Sweet Fennel, Wild Fennel, and Roman Fennel
A beautiful addition to any perennial herb garden, fennel has thick, 5 to 6 foot tall stems, feathery green or bronze foliage and impressive rays of tiny, umbel-shaped yellow flowers. Fennel is native to the Mediterranean, where it was highly sought by ancient Romans for its succulent leaves and licorice-like aroma. Due to their pungent flavor, the seeds were used by the poor to satisfy their hunger cravings during lean times, and also used to add flavor to otherwise unpalatable food.
Fennel will grow in almost any soil as long as it's well-drained, although it will produce more foliage when soil nutrients are high. Seedlings do not transplant well, so broadcast seeds directly in the soil in late spring. Fennel readily reseeds itself and unwanted seedlings should be removed before developing long tap roots that will be difficult to pull up. Sow in succession to maintain a continuous harvest of leaves and seeds. If seeds are not desired, remove flower heads to promote bushier growth. Fennel can be grown as an annual, although the established roots will over winter with protection. Divide roots in fall after the seeds have been harvested. Dill and Coriander will grow poorly if planted near fennel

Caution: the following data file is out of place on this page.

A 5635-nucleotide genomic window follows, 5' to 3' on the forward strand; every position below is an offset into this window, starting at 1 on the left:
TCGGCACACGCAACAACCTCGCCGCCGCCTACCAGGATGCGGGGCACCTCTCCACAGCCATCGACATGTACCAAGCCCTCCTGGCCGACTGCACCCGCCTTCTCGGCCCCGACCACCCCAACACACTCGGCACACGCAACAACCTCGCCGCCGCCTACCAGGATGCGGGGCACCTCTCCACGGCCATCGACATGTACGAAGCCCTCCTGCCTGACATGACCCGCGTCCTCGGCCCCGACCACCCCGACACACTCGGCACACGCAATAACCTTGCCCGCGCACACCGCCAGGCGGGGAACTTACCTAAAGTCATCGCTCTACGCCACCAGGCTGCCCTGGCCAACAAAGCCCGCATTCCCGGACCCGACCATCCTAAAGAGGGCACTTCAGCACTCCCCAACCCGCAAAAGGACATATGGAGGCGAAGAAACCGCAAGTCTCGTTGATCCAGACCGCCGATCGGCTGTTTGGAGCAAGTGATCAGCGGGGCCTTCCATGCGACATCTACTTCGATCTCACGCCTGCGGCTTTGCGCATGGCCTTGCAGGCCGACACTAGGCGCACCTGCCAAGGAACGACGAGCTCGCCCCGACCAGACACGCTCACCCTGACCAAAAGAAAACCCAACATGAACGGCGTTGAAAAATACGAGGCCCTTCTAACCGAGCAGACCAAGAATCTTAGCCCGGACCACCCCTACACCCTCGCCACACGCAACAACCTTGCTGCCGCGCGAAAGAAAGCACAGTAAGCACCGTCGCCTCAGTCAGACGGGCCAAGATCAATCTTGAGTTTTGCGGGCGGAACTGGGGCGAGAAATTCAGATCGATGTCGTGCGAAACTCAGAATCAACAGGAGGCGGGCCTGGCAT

leaves and seeds
Harvesting and Storage:
cut fresh leaves for use as needed
aromatherapy, indigestion; respiratory congestion; cough remedies; stimulant for flow of breast milk; eyewash.
Leaves: salads and fruit salads; fruit drinks and teas (flowers); pork, veal and fish dishes; stocks, sauces and stuffing; mayonnaise, flavored butters and salad dressings; Placed dried stalks under grilled meat and fish; Seeds can be used as a spice in breads; Seedlings make a pungent salad.
wreaths, skin care and hair care